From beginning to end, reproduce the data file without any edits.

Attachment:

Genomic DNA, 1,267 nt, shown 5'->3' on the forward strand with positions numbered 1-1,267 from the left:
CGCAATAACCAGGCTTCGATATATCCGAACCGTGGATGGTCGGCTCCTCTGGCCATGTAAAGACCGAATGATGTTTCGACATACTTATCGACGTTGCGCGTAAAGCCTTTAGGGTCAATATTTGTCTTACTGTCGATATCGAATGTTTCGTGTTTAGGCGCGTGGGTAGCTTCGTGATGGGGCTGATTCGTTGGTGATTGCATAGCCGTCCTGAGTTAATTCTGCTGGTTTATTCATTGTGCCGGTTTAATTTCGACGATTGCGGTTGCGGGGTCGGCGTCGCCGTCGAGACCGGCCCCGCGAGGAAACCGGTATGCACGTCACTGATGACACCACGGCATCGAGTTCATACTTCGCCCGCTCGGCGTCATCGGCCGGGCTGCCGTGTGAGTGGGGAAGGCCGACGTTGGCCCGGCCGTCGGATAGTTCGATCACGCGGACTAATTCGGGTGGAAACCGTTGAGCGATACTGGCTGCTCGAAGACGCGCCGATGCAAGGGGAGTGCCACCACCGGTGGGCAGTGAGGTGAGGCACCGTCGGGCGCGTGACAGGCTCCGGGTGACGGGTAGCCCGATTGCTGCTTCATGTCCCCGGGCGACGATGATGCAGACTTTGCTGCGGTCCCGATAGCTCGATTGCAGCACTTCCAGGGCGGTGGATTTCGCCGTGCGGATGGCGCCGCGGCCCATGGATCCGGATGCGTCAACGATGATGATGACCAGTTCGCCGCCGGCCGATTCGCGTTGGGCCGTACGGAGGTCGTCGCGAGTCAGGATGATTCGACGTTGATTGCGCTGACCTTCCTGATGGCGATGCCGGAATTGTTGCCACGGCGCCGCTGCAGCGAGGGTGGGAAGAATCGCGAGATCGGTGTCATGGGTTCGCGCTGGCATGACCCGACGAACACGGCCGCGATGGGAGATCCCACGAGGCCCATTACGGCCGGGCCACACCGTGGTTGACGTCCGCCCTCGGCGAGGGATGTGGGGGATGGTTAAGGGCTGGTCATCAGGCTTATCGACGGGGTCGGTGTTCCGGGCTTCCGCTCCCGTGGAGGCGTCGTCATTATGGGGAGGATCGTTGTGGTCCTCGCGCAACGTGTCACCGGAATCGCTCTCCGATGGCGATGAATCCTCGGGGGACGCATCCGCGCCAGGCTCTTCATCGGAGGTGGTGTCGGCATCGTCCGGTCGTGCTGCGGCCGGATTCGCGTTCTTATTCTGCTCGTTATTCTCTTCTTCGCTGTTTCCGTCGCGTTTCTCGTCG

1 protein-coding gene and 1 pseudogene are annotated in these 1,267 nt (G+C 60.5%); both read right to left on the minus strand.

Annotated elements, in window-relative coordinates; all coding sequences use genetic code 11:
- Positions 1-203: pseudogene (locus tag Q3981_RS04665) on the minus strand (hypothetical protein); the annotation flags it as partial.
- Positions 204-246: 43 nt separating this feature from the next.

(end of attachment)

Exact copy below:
Genomic DNA, 1,267 nt, shown 5'->3' on the forward strand with positions numbered 1-1,267 from the left:
CGCAATAACCAGGCTTCGATATATCCGAACCGTGGATGGTCGGCTCCTCTGGCCATGTAAAGACCGAATGATGTTTCGACATACTTATCGACGTTGCGCGTAAAGCCTTTAGGGTCAATATTTGTCTTACTGTCGATATCGAATGTTTCGTGTTTAGGCGCGTGGGTAGCTTCGTGATGGGGCTGATTCGTTGGTGATTGCATAGCCGTCCTGAGTTAATTCTGCTGGTTTATTCATTGTGCCGGTTTAATTTCGACGATTGCGGTTGCGGGGTCGGCGTCGCCGTCGAGACCGGCCCCGCGAGGAAACCGGTATGCACGTCACTGATGACACCACGGCATCGAGTTCATACTTCGCCCGCTCGGCGTCATCGGCCGGGCTGCCGTGTGAGTGGGGAAGGCCGACGTTGGCCCGGCCGTCGGATAGTTCGATCACGCGGACTAATTCGGGTGGAAACCGTTGAGCGATACTGGCTGCTCGAAGACGCGCCGATGCAAGGGGAGTGCCACCACCGGTGGGCAGTGAGGTGAGGCACCGTCGGGCGCGTGACAGGCTCCGGGTGACGGGTAGCCCGATTGCTGCTTCATGTCCCCGGGCGACGATGATGCAGACTTTGCTGCGGTCCCGATAGCTCGATTGCAGCACTTCCAGGGCGGTGGATTTCGCCGTGCGGATGGCGCCGCGGCCCATGGATCCGGATGCGTCAACGATGATGATGACCAGTTCGCCGCCGGCCGATTCGCGTTGGGCCGTACGGAGGTCGTCGCGAGTCAGGATGATTCGACGTTGATTGCGCTGACCTTCCTGATGGCGATGCCGGAATTGTTGCCACGGCGCCGCTGCAGCGAGGGTGGGAAGAATCGCGAGATCGGTGTCATGGGTTCGCGCTGGCATGACCCGACGAACACGGCCGCGATGGGAGATCCCACGAGGCCCATTACGGCCGGGCCACACCGTGGTTGACGTCCGCCCTCGGCGAGGGATGTGGGGGATGGTTAAGGGCTGGTCATCAGGCTTATCGACGGGGTCGGTGTTCCGGGCTTCCGCTCCCGTGGAGGCGTCGTCATTATGGGGAGGATCGTTGTGGTCCTCGCGCAACGTGTCACCGGAATCGCTCTCCGATGGCGATGAATCCTCGGGGGACGCATCCGCGCCAGGCTCTTCATCGGAGGTGGTGTCGGCATCGTCCGGTCGTGCTGCGGCCGGATTCGCGTTCTTATTCTGCTCGTTATTCTCTTCTTCGCTGTTTCCGTCGCGTTTCTCGTCG

1 protein-coding gene and 1 pseudogene are annotated in these 1,267 nt (G+C 60.5%); both read right to left on the minus strand.

Annotated elements, in window-relative coordinates; all coding sequences use genetic code 11:
- Positions 1-203: pseudogene (locus tag Q3981_RS04665) on the minus strand (hypothetical protein); the annotation flags it as partial.
- Positions 204-246: 43 nt separating this feature from the next.